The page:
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Former President Barack Obama on Monday published a piece on Medium addressing the nationwide protests in the wake of the death of George Floyd — laying out his ideas for how the country “can sustain momentum to bring about real change,” while also deriding the violence and looting that have occurred on the fringes of some demonstrations.
“The waves of protests across the country represent a genuine and legitimate frustration over a decades-long failure to reform police practices and the broader criminal justice system in the United States,” Obama wrote. “The overwhelming majority of participants have been peaceful, courageous, responsible, and inspiring. They deserve our respect and support, not condemnation.”
Thousands of people have gathered in cities across the country over the last few days to protest the police brutality and racial injustice following the death of Floyd, the Minneapolis man who died in police custody May 25 after Officer Derek Chauvin pinned down Floyd and kneeled on his neck for more than 8 minutes in a moment caught on cellphone video.
Chauvin, who was fired from the force along with three other officers involved in the incident, was charged late last week with third-degree murder and second-degree manslaughter. He also was accused of ignoring another officer who expressed concerns about Floyd.
In his post, Obama countered the argument made by some protesters that demonstrations will facilitate more societal change than voting.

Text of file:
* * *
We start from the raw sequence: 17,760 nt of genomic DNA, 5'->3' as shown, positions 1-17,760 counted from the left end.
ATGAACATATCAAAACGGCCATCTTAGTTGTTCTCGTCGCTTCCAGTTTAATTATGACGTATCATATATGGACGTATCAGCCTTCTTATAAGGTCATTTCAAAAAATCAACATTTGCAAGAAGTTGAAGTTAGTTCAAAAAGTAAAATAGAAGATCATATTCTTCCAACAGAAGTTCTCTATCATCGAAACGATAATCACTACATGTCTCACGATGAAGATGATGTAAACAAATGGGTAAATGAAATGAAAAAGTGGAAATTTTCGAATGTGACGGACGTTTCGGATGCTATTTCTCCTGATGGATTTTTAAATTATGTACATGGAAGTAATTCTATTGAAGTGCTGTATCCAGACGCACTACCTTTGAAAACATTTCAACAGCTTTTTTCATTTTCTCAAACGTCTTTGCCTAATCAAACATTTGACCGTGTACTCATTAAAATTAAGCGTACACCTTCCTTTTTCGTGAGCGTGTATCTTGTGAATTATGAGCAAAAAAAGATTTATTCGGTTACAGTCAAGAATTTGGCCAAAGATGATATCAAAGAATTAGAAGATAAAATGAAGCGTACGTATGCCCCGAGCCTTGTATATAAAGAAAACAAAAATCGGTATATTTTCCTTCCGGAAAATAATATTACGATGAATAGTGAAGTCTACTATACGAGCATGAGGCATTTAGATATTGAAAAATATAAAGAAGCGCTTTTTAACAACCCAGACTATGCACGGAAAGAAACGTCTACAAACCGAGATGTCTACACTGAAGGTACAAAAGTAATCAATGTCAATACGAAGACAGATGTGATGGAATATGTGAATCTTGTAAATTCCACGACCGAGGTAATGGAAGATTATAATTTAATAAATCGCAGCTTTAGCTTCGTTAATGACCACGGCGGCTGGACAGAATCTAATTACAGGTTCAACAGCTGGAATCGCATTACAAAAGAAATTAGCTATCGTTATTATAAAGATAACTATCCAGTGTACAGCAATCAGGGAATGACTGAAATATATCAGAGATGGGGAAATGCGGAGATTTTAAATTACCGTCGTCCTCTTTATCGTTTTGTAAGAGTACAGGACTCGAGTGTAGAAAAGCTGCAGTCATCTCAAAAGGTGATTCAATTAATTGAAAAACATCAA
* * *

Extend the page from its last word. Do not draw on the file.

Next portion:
“I’ve heard some suggest that the recurrent problem of racial bias in our criminal justice system proves that only protests and direct action can bring about change, and that voting and participation in electoral politics is a waste of time,” he wrote. “I couldn’t disagree more.”
Obama added: “The point of protest is to raise public awareness, to put a spotlight on injustice, and to make the powers that be uncomfortable… But eventually, aspirations have to be translated into specific laws and institutional practices — and in a democracy, that only happens when we elect government officials who are responsive to our demands.”
The country’s first African-American president is himself no stranger to widespread – sometimes violent – protests following the killing of a black man by police officers. Obama was in the White House when protests rocked the towns Ferguson, Mo., and Baltimore following the shooting death of Michael Brown by a police officer and the in-custody death of Freddie Gray, respectively.
While the former president said that the current protests stem from a “legitimate frustration over a decades-long failure to reform police practices,” he roundly condemned the vandalism, looting and violence that has, in part, overshadowed the more peaceful aspects of the protests in many cities.
Despite many protests occurring without incident, there was widespread looting and property destruction over the weekend in cities from New York and Philadelphia to Santa Monica and Seattle. The unrest led to more than 30 cities across the nation declaring curfews over the weekend.
“The small minority of folks who’ve resorted to violence in various forms, whether out of genuine anger or mere opportunism, are putting innocent people at risk, compounding the destruction of neighborhoods that are often already short on services and investment and detracting from the larger cause,” Obama wrote.
He added: “So let’s not excuse violence, or rationalize it, or participate in it. If we want our criminal justice system, and American society at large, to operate on a higher ethical code, then we have to model that code ourselves.”